Earlier, I said that my St. Luke’s experience can be characterized by the words “trying and triumphant,” and I have already explained a number of the trying aspects of the past four years, so I will move on to the positives. St. Luke’s has offered me a number of opportunities that I never would have gotten if I attended my local high school. Through SLS, I spent three weeks on the Appalachian Trail, traveled to Argentina, participated in a civil rights trip, attended the Student Diversity Leadership Council in California, organized a school-wide walkout to support gun control legislation, and so much more. Of course, I discovered my passion for social justice through adversity and the obstacles I faced in my early St. Luke’s days, but the ways that I have been able to fulfill this passion have been amazing learning experiences that I wouldn’t trade for the world. 

I understand that the positives I’ve listed are much shorter than the negatives, but that is for a reason; the point of this article is not to talk about how great my high school experience was because, truthfully, it was not always fun. The point is to reflect on my time at St. Luke’s and bring attention to some of the ways that our school community can improve for the betterment of underrepresented students’ experiences. I ask that administrative figures learn to better support the students that they lean on to improve the school environment. Strong mental health is an important part of fighting for justice, as it is common to feel discouraged or experience activism burnout. Please work with students to make sure that they are strong enough to do the heavy lifting of social justice and advocacy work. And I want white, affluent St. Luke’s students to understand that their peers of color or lower socioeconomic statuses have to face many hardships in order to attend SLS; there are many obstacles to overcome before achieving academic success, breaking athletic records, or earning a lead role in the winter musical. The biggest recommendation that I can give to future generations of St. Luke’s students is to work hard to understand and empathize with the experiences of those around you.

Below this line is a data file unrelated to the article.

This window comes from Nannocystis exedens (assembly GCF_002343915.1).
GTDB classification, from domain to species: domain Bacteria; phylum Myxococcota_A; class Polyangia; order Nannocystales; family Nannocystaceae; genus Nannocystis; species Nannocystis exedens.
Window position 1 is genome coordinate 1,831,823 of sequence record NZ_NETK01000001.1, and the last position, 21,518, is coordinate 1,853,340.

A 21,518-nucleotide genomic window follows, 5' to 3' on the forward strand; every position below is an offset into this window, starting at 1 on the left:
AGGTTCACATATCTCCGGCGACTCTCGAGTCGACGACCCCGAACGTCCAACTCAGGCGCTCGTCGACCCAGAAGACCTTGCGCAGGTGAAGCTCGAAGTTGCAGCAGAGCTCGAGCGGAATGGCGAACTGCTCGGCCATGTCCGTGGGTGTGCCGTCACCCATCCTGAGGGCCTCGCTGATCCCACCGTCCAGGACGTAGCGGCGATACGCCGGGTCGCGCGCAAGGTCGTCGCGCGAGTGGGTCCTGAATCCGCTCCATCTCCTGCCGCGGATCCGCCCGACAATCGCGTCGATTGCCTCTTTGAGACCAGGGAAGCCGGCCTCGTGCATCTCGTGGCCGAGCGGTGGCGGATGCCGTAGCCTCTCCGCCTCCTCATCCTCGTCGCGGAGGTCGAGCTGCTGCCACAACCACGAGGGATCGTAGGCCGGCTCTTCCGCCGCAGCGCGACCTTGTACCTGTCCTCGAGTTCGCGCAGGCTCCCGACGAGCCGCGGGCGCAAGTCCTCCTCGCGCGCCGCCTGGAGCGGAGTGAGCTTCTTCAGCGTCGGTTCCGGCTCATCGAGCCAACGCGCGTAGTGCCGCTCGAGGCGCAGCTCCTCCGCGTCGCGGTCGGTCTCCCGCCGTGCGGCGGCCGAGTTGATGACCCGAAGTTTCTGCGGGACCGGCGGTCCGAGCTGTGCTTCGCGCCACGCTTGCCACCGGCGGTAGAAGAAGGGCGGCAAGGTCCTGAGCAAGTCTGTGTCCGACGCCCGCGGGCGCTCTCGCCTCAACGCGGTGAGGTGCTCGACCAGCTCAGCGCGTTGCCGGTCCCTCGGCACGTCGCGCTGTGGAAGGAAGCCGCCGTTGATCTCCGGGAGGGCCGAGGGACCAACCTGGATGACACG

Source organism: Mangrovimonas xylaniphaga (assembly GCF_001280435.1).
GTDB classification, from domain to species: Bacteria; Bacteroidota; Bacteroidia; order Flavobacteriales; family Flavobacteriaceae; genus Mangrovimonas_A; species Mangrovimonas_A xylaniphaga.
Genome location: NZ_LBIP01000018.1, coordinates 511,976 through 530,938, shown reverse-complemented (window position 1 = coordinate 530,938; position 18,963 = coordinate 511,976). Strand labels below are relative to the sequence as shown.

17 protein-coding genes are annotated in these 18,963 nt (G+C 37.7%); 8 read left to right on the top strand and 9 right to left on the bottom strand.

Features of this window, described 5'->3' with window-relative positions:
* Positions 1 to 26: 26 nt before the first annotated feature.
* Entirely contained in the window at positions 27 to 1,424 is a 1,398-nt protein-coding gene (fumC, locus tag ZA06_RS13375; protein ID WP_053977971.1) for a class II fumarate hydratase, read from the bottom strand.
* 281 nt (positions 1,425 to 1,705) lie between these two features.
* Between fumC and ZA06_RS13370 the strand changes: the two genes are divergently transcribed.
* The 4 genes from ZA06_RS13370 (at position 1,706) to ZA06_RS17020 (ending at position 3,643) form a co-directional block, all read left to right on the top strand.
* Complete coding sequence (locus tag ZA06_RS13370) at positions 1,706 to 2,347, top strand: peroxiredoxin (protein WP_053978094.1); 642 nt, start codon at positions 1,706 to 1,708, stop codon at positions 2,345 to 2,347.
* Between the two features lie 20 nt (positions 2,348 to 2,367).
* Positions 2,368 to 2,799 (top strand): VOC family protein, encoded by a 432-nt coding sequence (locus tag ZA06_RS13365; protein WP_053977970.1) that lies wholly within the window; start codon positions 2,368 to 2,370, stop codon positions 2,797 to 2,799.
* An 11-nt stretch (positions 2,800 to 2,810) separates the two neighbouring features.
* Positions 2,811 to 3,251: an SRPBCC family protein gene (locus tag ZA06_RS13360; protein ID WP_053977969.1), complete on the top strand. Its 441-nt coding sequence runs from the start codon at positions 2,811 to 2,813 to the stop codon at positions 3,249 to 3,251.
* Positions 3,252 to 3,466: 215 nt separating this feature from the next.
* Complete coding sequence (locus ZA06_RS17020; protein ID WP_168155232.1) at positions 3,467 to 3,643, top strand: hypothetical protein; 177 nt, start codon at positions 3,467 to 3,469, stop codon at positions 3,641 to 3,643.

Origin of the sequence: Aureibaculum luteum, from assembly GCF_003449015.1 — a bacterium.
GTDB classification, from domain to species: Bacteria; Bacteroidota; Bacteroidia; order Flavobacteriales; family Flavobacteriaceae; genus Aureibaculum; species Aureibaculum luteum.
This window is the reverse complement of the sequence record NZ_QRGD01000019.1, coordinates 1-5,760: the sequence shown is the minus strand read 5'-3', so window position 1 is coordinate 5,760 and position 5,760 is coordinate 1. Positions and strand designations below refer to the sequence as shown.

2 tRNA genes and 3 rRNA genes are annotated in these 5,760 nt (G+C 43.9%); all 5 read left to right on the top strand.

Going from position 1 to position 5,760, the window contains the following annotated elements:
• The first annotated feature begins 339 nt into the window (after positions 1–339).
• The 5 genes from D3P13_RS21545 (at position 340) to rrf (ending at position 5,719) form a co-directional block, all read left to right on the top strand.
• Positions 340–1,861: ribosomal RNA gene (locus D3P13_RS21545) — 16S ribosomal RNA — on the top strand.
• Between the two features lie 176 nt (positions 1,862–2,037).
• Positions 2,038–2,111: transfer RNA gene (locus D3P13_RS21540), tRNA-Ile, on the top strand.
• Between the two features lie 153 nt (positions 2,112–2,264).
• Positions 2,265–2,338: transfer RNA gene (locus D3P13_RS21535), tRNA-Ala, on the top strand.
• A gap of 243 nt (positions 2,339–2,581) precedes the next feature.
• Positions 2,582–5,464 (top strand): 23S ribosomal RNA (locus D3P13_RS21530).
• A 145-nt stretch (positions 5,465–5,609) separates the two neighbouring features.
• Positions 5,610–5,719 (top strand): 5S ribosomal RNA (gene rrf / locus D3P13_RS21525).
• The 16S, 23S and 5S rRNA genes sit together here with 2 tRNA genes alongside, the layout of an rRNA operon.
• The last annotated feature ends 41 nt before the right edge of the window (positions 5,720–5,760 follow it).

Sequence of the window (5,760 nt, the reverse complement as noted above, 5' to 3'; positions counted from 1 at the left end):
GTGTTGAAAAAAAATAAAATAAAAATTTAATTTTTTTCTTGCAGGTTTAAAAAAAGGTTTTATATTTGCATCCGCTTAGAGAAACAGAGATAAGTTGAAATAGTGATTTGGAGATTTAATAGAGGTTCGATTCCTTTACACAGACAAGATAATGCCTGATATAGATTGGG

I will forever appreciate all that St. Luke’s has offered to me. In everything that I’ve gone through, I have become a very strong, ambitious young woman. I am proud of all that I have accomplished, and I know that I will accomplish so much more. I am also so proud of all of my friends’ accomplishments because they inspire me to set new goals for myself every day. Before closing this article, I must say thank you to the strong network and support system that I have built during my time on the Hilltop. I have so much gratitude for the teachers, students, and anyone else who stood by me when I needed it most. Of course, I am sad about how my time in St. Luke’s ended, as the coronavirus pandemic took away my senior spring, but I am even more excited about what the future holds.